The usurpation of feudal and clan property, were just so many idyllic methods of primitive accumulation
In Capital, Karl Marx describes certain forms of grabbing by the capitalist system in Europe: “The spoliation of church properties, the fraudulent alienation of the State domains, the robbery of the common lands, the usurpation of feudal and clan property, and its transformation into modern private property under circumstances of reckless terrorism, were just so many idyllic methods of primitive accumulation. They conquered the field for capitalistic agriculture, made the soil part and parcel of capital, and created for the town industries the necessary supply of a “free” and outlawed proletariat”. (Capital, Book I, eighth section. Chap. 27 https://www.marxists.org/archive/marx/works/1867-c1/ch27.htm )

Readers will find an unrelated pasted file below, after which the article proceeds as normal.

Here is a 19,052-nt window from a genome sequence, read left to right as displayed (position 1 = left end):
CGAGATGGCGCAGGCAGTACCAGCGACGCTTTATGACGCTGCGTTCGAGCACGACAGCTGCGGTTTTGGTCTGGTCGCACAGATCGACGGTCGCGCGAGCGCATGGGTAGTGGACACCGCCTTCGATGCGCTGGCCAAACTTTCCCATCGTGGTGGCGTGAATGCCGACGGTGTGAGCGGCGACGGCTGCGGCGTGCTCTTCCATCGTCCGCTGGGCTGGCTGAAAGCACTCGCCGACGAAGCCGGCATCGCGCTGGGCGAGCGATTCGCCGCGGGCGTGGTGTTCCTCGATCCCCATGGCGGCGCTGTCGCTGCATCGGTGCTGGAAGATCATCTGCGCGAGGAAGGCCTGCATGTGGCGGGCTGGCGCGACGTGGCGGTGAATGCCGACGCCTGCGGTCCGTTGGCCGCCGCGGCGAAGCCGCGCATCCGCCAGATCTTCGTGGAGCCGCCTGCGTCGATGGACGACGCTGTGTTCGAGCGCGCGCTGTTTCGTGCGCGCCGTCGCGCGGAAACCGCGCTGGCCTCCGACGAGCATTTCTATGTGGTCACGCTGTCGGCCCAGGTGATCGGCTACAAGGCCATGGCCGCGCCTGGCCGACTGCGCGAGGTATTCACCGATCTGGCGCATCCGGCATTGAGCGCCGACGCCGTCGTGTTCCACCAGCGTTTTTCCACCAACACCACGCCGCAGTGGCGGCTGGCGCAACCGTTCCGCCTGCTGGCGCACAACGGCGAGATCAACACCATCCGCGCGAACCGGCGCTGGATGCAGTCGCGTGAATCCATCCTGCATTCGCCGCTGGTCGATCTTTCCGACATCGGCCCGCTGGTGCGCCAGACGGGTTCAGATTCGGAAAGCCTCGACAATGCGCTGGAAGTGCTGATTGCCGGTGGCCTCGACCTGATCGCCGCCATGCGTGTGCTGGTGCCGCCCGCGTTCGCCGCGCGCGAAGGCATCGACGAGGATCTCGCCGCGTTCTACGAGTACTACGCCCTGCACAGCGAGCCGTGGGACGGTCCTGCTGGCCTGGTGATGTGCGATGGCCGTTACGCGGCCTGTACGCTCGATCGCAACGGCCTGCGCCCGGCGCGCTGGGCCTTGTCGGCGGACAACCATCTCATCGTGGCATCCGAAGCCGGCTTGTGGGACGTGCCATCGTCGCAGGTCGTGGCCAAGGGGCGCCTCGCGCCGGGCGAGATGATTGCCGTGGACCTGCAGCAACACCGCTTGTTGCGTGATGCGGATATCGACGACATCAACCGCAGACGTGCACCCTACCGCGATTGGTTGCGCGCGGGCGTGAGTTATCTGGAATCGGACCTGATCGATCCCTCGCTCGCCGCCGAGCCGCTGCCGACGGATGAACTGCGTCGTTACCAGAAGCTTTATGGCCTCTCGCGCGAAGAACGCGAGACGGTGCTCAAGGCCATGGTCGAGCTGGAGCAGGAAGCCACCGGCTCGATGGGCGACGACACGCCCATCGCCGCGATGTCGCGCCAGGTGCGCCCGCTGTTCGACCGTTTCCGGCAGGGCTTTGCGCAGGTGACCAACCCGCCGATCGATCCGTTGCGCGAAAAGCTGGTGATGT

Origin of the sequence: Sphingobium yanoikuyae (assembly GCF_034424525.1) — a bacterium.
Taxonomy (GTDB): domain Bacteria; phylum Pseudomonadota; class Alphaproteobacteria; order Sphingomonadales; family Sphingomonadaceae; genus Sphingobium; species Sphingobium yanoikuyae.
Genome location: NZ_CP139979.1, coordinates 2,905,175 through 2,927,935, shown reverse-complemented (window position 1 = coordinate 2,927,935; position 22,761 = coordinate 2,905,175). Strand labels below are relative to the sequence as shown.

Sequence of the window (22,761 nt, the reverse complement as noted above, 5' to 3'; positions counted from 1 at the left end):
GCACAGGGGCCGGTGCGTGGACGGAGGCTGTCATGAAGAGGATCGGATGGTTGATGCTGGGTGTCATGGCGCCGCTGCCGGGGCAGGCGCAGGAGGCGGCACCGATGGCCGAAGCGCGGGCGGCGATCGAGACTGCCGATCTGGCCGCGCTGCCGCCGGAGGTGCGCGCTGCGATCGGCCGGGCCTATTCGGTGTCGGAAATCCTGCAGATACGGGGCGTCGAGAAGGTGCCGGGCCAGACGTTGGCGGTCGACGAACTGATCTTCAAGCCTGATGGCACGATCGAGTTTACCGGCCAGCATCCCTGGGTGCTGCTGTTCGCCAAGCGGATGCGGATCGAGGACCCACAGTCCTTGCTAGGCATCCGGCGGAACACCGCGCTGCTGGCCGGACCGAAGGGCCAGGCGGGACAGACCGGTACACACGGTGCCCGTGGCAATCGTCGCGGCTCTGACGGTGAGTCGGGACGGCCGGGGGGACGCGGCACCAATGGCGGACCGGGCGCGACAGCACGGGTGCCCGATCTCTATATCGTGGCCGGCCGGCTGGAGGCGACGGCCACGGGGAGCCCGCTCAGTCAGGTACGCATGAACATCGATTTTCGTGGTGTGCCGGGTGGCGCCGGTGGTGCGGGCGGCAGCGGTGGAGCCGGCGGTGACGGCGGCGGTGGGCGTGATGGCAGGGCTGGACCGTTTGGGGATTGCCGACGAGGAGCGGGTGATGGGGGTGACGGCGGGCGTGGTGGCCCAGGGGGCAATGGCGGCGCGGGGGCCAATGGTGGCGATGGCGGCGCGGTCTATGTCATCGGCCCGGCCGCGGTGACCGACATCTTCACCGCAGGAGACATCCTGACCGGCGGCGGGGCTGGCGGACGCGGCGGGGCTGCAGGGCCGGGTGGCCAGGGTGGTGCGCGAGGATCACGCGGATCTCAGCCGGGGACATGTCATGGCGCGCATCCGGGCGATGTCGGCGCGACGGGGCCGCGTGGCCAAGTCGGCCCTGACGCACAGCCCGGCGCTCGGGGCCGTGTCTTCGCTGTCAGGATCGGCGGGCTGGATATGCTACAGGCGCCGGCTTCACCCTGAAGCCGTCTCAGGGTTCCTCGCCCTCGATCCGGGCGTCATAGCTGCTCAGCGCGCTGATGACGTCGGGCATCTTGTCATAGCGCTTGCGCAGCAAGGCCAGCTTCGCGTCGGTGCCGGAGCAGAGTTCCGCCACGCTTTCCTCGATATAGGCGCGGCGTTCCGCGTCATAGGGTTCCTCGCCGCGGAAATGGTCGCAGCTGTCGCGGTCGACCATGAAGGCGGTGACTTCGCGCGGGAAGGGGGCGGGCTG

The turning of Africa into a warren for the commercial hunting of black-skins, one more idyllic proceeding of primitive accumulation
While capitalist production was being imposed on Europe it was also spreading all over the globe: “The discovery of gold and silver in America, the extirpation, enslavement and entombment in mines of the aboriginal population, the beginning of the conquest and looting of the East Indies, the turning of Africa into a warren for the commercial hunting of black-skins, signalised the rosy dawn of the era of capitalist production. These idyllic proceedings are the chief momenta of primitive accumulation”. (Capital, book I, part 8. Chap. 31 https://www.marxists.org/archive/marx/works/1867-c1/ch31.htm )
According to Marx, colonial rule, public credit and modern finance are among the different methods of primitive capitalist accumulation